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Suit against circus to be heard in October

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Thank you for your Thursday story on PETA's recent circus protest and the debate over the treatment of endangered Asian elephants in the circus. ("PETA activist creates her own circus on Everett street corner.")
While the article framed the debate about Ringling's care in general terms, it failed to mention the groundbreaking federal lawsuit against the circus giant for its mistreatment of elephants, which will be heard in a Washington D.C., courtroom beginning Oct. 20. This lawsuit is based on actual evidence against Ringling Bros., not just unsubstantiated claims by animal advocacy groups.
Ringling Bros. employees have repeatedly been documented hitting elephants with bullhooks, which are heavy, pointed pokers with a sharp hook at the end. In fact, one employee saw "an elephant dripping blood all over the arena floor during the show from being hooked." Ringling elephants are chained all the time except when performing. Evidence from the lawsuit proves that elephants have been chained for 77 consecutive hours.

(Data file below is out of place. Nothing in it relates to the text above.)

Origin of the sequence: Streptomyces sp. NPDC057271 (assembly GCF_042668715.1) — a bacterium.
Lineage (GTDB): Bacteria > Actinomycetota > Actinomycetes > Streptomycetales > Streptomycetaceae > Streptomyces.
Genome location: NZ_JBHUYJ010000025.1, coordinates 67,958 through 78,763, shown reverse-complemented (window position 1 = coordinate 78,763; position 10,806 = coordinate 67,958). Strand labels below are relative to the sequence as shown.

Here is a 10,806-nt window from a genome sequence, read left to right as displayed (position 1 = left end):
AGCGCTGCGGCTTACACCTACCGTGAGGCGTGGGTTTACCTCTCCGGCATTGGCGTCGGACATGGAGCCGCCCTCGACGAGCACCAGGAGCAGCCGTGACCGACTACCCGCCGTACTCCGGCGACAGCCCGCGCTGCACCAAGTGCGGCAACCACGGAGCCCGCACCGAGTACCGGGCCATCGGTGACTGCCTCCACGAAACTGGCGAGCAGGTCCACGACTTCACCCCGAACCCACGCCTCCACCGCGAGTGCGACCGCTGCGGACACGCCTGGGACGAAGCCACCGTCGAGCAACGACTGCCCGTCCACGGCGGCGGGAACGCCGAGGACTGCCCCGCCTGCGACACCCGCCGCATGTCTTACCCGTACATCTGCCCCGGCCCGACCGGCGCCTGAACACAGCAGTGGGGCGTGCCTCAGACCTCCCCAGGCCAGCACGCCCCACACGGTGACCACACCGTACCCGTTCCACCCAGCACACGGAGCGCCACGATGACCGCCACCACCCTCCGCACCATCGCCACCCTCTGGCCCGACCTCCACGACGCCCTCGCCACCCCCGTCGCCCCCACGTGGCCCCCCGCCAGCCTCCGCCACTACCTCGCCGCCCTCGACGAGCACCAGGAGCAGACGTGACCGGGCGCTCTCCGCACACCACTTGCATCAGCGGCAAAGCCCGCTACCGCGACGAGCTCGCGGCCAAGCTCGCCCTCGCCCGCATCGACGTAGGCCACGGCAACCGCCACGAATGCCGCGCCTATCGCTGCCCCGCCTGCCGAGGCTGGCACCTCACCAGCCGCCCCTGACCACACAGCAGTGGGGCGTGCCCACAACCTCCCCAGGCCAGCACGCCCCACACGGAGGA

This is just the tip of the iceberg of information presented in the federal lawsuit and this information, no matter how upsetting, needs to be shared with the public so that people, especially parents spending their hard-earned dollars, can make a truly informed decision about what they teach their children is acceptable treatment of wild and endangered animals. Abusing elephants with bullhooks and chains, standard industry practices, is simply unacceptable.
Zibby Wilder
Director of Public Relations
Born Free USA united with Animal Protection Institute
(plaintiff in the federal lawsuit against Ringling Bros.)

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